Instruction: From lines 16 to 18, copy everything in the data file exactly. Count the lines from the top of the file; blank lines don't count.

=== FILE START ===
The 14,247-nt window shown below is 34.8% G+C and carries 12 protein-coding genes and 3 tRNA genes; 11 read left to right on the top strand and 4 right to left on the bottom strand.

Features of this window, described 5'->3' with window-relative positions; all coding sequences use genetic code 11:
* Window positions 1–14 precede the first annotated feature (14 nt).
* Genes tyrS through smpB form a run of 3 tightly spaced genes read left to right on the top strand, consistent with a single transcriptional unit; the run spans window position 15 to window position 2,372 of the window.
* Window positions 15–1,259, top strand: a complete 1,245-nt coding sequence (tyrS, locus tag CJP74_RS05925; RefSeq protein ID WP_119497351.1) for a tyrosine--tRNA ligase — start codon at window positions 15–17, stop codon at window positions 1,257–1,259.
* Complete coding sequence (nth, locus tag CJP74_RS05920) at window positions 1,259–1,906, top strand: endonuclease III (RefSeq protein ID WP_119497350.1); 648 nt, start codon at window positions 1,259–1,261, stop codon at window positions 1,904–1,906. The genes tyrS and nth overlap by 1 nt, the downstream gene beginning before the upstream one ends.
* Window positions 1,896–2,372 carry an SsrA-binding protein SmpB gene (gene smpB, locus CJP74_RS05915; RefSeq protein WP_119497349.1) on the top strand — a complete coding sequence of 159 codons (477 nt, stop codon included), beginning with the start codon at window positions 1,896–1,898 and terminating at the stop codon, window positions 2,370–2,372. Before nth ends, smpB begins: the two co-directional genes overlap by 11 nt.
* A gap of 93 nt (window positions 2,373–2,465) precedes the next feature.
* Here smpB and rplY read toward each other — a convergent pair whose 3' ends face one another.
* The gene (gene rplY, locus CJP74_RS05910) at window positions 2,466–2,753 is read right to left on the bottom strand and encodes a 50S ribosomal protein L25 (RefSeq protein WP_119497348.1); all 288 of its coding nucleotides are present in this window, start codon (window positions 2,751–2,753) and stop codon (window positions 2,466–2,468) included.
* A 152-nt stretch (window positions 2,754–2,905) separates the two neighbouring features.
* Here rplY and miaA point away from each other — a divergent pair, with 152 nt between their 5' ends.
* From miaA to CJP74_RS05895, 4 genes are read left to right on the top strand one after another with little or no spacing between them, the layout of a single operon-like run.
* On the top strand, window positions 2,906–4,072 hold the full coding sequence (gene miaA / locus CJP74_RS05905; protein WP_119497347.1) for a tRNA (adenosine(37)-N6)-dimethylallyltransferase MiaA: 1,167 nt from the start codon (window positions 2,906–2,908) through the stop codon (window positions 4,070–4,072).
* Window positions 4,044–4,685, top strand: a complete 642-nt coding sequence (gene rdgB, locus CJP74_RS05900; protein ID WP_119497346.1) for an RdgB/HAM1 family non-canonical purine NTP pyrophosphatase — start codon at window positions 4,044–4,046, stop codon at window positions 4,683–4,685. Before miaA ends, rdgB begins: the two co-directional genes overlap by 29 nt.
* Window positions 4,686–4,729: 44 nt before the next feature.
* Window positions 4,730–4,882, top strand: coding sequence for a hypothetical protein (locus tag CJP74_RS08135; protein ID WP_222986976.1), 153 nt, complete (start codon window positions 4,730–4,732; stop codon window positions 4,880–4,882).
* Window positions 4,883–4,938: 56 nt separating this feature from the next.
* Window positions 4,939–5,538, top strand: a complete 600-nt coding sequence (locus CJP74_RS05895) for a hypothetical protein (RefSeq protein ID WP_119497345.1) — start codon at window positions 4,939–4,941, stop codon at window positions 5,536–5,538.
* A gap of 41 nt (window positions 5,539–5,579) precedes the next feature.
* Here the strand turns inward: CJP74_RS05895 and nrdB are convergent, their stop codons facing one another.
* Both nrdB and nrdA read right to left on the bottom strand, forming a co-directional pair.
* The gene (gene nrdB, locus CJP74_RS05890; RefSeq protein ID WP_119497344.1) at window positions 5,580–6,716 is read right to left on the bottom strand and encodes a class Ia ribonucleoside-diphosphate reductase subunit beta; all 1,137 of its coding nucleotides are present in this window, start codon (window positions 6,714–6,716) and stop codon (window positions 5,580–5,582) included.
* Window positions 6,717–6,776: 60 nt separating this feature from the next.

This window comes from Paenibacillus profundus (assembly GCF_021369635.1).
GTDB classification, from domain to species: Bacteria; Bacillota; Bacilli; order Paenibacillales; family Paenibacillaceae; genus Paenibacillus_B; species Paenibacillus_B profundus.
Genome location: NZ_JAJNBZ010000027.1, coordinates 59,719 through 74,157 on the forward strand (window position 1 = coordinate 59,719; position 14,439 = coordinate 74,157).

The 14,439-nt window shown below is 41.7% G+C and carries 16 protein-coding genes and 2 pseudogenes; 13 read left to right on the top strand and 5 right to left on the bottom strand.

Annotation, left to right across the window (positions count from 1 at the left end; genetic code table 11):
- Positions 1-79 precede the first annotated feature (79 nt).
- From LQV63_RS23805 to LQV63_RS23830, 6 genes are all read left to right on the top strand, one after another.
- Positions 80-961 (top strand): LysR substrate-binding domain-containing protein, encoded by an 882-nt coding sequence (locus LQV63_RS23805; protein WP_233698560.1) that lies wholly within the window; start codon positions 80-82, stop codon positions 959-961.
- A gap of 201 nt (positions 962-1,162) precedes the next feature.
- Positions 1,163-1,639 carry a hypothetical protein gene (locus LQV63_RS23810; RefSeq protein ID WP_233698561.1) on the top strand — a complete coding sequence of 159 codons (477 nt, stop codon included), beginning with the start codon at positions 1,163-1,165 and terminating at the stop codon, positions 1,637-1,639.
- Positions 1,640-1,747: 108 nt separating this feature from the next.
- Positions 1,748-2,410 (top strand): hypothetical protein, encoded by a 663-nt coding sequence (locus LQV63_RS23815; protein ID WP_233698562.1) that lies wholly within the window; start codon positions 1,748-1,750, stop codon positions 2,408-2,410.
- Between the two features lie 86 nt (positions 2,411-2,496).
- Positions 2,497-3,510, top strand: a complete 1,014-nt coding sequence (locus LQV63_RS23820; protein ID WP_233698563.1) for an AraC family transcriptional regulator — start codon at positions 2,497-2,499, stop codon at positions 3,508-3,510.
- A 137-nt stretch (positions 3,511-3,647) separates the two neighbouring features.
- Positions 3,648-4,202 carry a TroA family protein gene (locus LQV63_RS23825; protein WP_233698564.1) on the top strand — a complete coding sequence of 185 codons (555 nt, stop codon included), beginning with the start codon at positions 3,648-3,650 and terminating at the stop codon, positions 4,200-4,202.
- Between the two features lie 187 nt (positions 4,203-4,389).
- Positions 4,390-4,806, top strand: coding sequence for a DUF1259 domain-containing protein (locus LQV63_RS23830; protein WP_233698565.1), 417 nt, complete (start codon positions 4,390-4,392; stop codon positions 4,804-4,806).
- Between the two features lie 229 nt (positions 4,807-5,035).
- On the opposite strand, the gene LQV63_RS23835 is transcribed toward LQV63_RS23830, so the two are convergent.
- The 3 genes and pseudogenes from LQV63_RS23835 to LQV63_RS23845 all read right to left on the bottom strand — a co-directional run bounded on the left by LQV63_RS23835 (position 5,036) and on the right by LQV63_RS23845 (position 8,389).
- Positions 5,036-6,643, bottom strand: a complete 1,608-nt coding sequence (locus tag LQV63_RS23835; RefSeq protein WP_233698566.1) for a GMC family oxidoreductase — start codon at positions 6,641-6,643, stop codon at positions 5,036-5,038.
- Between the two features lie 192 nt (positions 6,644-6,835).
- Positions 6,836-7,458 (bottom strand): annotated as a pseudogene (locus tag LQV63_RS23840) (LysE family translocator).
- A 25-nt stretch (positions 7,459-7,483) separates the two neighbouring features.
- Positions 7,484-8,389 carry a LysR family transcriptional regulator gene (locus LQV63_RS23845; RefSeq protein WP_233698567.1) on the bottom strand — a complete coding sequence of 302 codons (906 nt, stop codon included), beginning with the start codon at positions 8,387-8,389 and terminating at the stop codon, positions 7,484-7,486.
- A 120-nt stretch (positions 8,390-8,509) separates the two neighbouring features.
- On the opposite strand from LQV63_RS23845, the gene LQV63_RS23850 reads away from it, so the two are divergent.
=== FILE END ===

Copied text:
* Window positions 4,686–4,729: 44 nt before the next feature.
* Window positions 4,730–4,882, top strand: coding sequence for a hypothetical protein (locus tag CJP74_RS08135; protein ID WP_222986976.1), 153 nt, complete (start codon window positions 4,730–4,732; stop codon window positions 4,880–4,882).
* Window positions 4,883–4,938: 56 nt separating this feature from the next.